America's Foremost Public Intellectual and the Race Card
A few days ago the Atlantic's Ta-Nehisi Coates wrote a piece proclaiming MSNBC host Melissa Harris-Perry "America's foremost public intellectual." Coates didn't really make much of a case. In fact, most of the piece was about Mitt Romney. Here's the bulk of his argument for Harris-Perry:
There may well be intellectuals with more insight. And there are surely
public figures with a greater audience. But there is no one who
communicates the work of thinking to more people with more rigor and
effect than Harris-Perry. Her show brings a broad audience into a
classroom without using dead academic language and tortured
abstractions. And she does this while awarding humanity on a national
stage to a group unaccustomed to such luxury—black women.
She's not the most insightful, nor does she have the biggest audience but in Coates' view she's the sweet spot between the two. Having a low-rated show on MSNBC is not what I'd call a stirring argument for Harris-Perry's unrivaled genius, but everyone has an opinion, especially people paid to offer them. A day later, Coates' claim garnered a response from Politico's Dylan Byers who did not sound impressed:
Byers later offered his own more plausible list which included Bernard Lewis, Noam Chomsky, Jeffrey Sachs, Paul Krugman and E.O. Wilson. But here's where things turn ugly. It turns out you can't disagree with Ta-Nehisi Coates without becoming part of the problem. In his reaction to Byers today, Coates decides this is really all about race.
Byers's contenders were all white men and a white woman disqualified on account of death. This was caricature—a pose not wholly unfamiliar to Byers—and
it was greeted with all the mockery which #blacktwitter so often
musters. But black people—and #blacktwitter—mostly laugh to keep from
This began because I claimed that Melissa Harris-Perry is "America's foremost public intellectual."
Notice that Coates doesn't offer any comment about Byers' list of public intellectuals save one: They are all white. Apparently that's all that needs to be said to disqualify them. No need to discuss their relative qualifications versus Harris-Perry, just lump them together and dismiss them as a group.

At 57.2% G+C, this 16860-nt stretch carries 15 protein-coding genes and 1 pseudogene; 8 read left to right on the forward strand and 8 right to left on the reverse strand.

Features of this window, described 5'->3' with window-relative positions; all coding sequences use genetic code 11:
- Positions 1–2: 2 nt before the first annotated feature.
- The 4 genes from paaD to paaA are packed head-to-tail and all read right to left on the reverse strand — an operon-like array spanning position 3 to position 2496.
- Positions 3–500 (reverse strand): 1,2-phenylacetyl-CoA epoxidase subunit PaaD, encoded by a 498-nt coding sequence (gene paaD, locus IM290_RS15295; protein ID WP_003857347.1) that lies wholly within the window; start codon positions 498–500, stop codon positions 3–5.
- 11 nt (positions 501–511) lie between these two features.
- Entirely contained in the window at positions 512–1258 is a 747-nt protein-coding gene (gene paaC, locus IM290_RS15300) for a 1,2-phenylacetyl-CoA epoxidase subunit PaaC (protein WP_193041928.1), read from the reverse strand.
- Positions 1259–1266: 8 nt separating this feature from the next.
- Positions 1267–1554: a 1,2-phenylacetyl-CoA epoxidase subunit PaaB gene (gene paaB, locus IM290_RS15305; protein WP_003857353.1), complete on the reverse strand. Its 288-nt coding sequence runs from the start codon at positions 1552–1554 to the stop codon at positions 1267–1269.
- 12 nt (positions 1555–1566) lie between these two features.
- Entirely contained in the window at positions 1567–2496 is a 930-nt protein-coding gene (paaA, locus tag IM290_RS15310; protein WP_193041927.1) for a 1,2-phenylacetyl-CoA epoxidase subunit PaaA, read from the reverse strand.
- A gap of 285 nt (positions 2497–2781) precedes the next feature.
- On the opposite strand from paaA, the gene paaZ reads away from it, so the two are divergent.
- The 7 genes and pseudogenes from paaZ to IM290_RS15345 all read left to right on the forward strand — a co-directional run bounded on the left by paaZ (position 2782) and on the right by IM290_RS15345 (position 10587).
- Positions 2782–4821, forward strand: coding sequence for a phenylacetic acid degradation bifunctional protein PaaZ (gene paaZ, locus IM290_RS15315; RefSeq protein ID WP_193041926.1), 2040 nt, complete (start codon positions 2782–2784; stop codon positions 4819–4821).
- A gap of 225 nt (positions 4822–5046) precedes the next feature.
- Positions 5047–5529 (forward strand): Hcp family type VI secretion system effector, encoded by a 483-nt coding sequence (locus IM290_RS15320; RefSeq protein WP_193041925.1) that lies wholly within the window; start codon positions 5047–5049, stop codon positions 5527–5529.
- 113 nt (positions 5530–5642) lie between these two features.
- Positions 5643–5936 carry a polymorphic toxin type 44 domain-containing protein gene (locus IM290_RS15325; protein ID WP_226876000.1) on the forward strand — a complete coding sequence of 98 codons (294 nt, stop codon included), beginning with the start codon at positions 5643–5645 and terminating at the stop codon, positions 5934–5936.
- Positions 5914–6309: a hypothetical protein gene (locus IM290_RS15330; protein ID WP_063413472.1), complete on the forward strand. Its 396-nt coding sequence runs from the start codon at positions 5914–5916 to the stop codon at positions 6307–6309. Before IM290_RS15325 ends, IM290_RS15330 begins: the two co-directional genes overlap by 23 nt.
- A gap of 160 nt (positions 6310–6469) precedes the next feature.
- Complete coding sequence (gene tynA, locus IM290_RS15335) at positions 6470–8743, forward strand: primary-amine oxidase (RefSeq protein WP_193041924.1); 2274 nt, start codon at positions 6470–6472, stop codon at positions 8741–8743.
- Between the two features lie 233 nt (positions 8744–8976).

A few paragraphs later, Coates argument hits bottom when he gets around to the other part of Byers criticism, the personal part. Coates writes "What sets Byers apart is the idea that considering Harris-Perry an intellectual is somehow evidence of inferior thinking."
Did you catch the moving of the goalposts (I added emphasis to make it clear)? Byers tweet was predicated on the claim that Harris-Perry is "America's foremost public intellectual." Coates reworks this to the far less noteworthy claim that Harris-Perry is "an intellectual."
Obviously that's not what Byers said, not what he meant and likely not something he would have objected to in the first place. There's a huge difference between saying someone is "an intellectual" and saying they are the foremost intellectual in a nation of 300 million people.
In fact, one could make a better argument for Rachel Maddow as America's foremost public intellectual using Coates' criteria (save for the one about race). I'm no fan of Maddow but she has a bigger audience than Harris-Perry and graduated from Stanford and Oxford. The point is, one could arguably do better even without leaving MSNBC.
Coates made a grand claim based on one less-than-convincing paragraph. Rather than admit it was poorly argued, he insinuates racism motivated his critic (twisting his words to make it plausible). It's the sort of thing that has become sadly all too common on the left.